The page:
In programming language terminology, the term "variable" means pretty much what it means in mathematics--at different times we invoke the same procedure and the variable will refer to something different. For example, I may call double with the argument 10, and while executing in that call to double, the value of x will be 10. Later, I may call double with the value 500, and while executing in that call the value of x will be 500.

Consider how similar this is to variables in logic. I may have a logical statement that "for all x, if x is a person then x is mortal". (Forall x, person(x) -> mortal(x)). I can use the same logical rule (statement) and apply it to lots of things.

If Socrates is a person then Socrates is mortal, and if Bill Clinton is a person then Bill Clinton is mortal, and so on. (Or even, if my car is human then my car is mortal.)

Each time I use it, x may refer to a different thing, and that's why it's called a variable.

Just because it's a variable doesn't mean that when I use it I change the state of the thing I use it to refer to--for example, Bill Clinton is probably not modified much by the fact that I'm inferring something about him, and I'm pretty sure Socrates isn't changed much at all by the experience.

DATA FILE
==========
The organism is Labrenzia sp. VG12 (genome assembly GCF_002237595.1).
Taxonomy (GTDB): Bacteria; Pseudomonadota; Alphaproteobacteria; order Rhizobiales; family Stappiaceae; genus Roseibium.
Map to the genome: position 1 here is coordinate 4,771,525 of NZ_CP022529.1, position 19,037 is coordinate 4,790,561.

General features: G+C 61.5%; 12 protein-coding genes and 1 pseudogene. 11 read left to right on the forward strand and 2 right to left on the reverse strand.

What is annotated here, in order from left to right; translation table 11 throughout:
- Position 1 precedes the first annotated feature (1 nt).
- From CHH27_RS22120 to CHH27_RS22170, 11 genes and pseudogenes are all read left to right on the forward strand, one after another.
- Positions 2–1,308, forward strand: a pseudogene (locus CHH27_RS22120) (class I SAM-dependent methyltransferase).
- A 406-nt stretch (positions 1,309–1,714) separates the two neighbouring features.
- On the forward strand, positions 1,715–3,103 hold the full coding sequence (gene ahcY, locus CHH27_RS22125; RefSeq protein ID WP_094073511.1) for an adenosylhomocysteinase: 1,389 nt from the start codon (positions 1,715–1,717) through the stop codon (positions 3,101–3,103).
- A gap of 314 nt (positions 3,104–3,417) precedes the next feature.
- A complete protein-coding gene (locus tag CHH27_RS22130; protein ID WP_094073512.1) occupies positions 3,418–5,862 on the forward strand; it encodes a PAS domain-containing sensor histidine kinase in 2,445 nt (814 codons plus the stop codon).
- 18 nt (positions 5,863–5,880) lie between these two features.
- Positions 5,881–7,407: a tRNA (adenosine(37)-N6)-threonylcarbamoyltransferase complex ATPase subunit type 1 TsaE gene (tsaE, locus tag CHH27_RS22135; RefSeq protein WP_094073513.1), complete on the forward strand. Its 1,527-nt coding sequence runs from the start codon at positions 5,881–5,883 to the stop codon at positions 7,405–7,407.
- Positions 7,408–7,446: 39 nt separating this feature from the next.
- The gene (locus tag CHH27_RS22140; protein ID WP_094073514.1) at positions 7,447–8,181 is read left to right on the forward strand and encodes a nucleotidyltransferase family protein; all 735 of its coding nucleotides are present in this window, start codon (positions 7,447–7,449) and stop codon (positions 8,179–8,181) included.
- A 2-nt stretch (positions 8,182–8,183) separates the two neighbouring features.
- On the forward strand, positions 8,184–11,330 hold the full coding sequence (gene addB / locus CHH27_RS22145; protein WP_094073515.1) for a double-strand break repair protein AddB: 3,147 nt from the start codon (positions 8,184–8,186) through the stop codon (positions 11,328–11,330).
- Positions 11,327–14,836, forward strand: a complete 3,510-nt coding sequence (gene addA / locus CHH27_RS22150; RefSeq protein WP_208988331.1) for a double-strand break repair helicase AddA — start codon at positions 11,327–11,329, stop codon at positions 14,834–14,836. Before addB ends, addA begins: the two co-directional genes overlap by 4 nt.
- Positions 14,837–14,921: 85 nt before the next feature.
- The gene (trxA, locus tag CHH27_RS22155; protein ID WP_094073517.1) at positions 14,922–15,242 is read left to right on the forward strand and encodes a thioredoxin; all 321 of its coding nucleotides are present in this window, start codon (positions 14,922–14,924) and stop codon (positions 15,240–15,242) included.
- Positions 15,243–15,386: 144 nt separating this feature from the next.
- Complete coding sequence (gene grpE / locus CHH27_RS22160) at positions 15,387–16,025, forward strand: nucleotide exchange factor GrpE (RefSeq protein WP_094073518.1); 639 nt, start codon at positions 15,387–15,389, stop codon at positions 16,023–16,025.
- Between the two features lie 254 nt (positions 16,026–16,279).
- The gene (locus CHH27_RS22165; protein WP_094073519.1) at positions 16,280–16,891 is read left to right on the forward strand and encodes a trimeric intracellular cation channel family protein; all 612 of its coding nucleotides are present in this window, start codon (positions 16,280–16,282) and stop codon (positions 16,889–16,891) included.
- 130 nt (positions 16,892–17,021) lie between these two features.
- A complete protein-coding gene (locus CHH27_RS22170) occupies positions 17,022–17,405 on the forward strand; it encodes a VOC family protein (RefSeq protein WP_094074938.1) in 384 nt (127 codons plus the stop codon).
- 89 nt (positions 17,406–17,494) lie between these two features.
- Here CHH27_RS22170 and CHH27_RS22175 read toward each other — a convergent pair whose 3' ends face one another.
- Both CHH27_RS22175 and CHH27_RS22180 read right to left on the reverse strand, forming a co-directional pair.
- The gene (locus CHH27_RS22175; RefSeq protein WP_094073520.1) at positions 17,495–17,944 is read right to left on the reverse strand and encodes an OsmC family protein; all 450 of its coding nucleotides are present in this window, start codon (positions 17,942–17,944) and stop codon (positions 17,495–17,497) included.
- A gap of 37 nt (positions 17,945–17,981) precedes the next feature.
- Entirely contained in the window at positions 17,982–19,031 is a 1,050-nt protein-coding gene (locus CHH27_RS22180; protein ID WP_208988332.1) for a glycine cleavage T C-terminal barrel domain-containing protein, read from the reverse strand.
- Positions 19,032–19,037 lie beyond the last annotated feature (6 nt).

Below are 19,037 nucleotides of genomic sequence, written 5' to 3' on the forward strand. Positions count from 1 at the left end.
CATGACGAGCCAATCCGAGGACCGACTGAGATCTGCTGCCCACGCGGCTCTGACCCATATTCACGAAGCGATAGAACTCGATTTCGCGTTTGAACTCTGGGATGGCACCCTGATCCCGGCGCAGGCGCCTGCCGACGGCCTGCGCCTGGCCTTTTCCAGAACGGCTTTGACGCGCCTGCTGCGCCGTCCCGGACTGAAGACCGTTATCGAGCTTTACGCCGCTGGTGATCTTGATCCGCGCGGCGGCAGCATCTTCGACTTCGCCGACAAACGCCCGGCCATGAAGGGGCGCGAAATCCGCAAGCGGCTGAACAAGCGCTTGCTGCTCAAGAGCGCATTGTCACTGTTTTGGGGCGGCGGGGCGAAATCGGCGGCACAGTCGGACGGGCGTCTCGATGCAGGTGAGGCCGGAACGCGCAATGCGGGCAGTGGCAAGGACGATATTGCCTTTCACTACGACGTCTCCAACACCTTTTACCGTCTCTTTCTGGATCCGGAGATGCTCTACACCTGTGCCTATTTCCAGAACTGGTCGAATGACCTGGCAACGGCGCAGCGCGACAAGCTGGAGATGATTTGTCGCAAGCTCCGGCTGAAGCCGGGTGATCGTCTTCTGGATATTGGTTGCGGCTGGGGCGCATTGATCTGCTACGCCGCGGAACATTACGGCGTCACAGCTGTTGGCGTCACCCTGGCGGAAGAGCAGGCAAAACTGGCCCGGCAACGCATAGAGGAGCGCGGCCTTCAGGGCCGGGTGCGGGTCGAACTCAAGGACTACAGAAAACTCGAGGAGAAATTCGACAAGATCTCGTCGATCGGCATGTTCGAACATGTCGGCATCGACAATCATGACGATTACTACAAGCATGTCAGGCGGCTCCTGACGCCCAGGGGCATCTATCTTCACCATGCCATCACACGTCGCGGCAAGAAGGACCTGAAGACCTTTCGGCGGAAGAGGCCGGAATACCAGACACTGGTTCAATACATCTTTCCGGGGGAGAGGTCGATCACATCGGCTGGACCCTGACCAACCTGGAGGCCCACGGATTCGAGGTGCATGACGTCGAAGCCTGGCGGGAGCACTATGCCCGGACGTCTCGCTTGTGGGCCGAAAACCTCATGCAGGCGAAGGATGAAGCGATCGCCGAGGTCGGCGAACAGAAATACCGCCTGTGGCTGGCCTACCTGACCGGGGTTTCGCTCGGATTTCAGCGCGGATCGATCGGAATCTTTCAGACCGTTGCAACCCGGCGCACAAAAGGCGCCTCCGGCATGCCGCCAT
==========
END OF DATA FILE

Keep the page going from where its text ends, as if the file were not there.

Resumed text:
It also doesn't mean that the meaning of a variable changes from instant to instant. If I use the rule above, and apply it to Socrates, saying "if Socrates is a person then Socrates is mortal", x consistently refers to Socrates--that's the point. But I can also say that "if Bill Clinton is a person then Bill Clinton is mortal." In that case x refers consistently to Bill Clinton. In logic, we say that in one case x is bound to Socrates, but then used consistently within the rule; and in the other, we say it's bound to Bill Clinton, and then used consistently within the rule.